Healthy food pilot program set for Massachusetts

by Eric Schroeder
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WASHINGTON — Secretary of Agriculture Tom Vilsack on Aug. 19 said Hampden County, Mass., has been chosen to conduct the first-ever Healthy Incentives Pilot (HIP) — an incentives-based program to empower low-income Americans to eat more fruits and vegetables. The 2008 farm bill authorized $20 million to research whether incentives for participants in the Supplemental Nutrition Assistance Program (formerly the Food Stamp Program) will increase their purchase of healthy foods.

“This pilot project will empower low-income Americans to eat more nutritious food and has the potential to strengthen the SNAP program that serves as a critical safety net to the most vulnerable in our society,” Mr. Vilsack said. “Increased consumption of fruits and vegetables, especially in the place of higher calorie foods, can help move America towards healthier lifestyles and a healthier future.”

Mr. Vilsack said HIP will enroll 7,500 randomly selected SNAP households to receive incentives, and for every dollar participants spend on fruits and vegetables using their SNAP Electronic Benefit Transfer cards, 30c will be added to their benefit balance. The move is expected to cut the cost of fruits and vegetables by almost one-third.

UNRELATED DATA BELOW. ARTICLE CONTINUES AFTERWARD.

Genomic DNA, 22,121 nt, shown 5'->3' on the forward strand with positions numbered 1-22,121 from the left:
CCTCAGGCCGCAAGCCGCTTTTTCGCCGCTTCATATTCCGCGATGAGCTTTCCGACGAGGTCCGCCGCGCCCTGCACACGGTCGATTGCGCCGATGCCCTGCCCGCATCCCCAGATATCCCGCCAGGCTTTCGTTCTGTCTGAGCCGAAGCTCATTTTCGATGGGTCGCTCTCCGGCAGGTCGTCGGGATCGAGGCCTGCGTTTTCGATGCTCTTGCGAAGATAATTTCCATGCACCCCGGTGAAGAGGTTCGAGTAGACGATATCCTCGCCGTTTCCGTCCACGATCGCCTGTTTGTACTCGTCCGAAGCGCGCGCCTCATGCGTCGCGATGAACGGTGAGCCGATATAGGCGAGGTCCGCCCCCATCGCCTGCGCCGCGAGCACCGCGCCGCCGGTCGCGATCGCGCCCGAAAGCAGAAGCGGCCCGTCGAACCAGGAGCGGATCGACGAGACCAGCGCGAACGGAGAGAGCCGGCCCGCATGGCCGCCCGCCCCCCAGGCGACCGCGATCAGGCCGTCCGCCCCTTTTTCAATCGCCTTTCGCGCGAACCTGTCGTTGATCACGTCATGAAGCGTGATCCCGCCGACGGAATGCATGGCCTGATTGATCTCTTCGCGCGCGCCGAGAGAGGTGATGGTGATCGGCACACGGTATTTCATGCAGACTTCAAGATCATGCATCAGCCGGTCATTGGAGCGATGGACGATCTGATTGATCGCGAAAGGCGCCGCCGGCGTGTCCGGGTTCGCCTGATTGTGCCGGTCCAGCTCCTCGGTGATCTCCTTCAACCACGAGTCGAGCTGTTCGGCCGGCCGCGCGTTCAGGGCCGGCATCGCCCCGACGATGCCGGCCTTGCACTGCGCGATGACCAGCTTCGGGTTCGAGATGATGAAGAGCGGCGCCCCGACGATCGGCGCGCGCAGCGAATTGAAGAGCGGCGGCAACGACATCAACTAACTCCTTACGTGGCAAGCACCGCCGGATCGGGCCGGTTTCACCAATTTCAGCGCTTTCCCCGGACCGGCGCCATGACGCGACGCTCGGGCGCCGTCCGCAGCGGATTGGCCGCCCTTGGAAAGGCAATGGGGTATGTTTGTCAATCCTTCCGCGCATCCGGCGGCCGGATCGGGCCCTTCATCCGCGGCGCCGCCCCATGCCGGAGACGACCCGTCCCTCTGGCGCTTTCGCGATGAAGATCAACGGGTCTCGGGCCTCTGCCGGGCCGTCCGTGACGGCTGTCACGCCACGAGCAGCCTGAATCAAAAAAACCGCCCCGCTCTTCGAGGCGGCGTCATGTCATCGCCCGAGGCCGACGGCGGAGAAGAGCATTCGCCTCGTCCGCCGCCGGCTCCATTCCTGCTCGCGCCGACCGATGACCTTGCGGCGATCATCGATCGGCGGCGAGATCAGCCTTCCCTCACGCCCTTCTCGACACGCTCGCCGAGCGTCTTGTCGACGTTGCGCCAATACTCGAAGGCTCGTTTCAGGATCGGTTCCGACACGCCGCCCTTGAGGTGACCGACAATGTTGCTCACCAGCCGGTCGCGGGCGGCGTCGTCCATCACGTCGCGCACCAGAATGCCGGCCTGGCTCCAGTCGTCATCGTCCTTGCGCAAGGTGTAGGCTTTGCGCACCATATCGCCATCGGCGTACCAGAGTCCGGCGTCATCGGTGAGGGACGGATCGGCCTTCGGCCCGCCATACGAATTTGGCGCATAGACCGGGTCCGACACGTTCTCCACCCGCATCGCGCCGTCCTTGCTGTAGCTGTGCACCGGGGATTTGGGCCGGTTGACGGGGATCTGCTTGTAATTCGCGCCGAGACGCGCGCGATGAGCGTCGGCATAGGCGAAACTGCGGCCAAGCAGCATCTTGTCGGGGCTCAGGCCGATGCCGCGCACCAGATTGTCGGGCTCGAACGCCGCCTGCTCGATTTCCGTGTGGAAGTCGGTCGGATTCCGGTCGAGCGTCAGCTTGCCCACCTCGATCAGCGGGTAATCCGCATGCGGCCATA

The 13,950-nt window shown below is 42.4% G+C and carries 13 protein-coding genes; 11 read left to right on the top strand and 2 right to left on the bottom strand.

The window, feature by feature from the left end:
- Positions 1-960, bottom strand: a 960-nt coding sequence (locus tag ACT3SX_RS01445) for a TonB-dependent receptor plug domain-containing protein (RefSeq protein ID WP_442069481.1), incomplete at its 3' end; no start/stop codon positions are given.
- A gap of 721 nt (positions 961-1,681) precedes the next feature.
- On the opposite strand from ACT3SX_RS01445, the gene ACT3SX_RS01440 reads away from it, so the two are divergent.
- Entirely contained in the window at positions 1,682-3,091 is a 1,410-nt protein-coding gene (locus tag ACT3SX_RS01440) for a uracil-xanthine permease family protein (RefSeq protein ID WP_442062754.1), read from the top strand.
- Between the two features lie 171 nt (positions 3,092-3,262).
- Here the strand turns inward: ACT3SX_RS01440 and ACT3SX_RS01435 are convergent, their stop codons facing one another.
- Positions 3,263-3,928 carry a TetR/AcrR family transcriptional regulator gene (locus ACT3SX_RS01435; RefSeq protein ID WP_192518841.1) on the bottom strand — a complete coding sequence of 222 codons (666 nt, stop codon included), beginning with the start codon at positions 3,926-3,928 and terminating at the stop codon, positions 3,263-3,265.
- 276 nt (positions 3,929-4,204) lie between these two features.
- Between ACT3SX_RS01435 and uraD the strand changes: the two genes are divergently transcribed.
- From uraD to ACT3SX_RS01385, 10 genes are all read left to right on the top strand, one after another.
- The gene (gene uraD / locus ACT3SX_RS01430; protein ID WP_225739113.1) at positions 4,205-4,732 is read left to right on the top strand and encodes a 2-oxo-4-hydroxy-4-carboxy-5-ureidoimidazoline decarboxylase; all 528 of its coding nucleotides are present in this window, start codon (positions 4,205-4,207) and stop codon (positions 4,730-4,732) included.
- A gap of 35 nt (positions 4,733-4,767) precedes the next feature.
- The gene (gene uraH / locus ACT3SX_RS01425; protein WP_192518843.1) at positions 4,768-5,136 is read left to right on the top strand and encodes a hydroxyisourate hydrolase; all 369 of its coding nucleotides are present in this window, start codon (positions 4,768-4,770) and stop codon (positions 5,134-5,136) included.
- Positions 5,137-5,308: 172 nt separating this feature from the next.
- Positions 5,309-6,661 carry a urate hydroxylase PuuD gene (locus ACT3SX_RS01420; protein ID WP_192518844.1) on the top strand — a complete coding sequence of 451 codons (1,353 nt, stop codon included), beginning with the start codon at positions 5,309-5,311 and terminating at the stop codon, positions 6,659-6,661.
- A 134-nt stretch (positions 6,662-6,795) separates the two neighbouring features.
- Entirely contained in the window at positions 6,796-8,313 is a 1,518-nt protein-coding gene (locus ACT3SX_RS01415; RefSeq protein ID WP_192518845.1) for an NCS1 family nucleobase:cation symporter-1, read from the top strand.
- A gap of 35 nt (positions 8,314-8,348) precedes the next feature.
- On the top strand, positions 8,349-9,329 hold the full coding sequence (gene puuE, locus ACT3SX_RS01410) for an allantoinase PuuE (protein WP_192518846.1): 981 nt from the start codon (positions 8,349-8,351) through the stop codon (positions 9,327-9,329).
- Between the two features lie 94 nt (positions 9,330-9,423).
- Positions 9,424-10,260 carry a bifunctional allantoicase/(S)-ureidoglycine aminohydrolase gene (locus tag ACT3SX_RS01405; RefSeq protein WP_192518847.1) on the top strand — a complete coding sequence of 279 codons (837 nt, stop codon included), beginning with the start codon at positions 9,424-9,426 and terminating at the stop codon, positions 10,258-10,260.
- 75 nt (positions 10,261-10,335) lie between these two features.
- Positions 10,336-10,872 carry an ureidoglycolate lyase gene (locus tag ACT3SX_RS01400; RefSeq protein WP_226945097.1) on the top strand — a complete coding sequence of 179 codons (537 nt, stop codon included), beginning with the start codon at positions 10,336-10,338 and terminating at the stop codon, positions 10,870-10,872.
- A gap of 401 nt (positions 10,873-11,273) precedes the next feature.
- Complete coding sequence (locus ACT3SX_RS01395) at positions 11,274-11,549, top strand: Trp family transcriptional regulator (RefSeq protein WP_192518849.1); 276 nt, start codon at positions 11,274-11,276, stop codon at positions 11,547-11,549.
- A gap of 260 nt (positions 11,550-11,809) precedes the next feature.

Massachusetts, which was selected based on its pilot proposal, will begin operating the pilot in the fall of 2011.

“The Healthy Incentives Pilot is an incredible step towards reducing obesity by encouraging low-income Americans to add more fruits and vegetables to their diets,” said Kevin Concannon, U.S.D.A. Undersecretary for Food, Nutrition, and Consumer Services. “It’s time to move forward with innovative approaches like HIP to get Americans eating more healthily.”

The U.S.D.A.’s Food and Nutrition Service (F.N.S.) will provide federal oversight of the pilot and evaluation. Currently, the F.N.S. oversees the administration of 15 nutrition assistance programs, which serve one in four Americans over the course of a year and work in concert to form a national safety net against hunger. SNAP is the largest of these programs.

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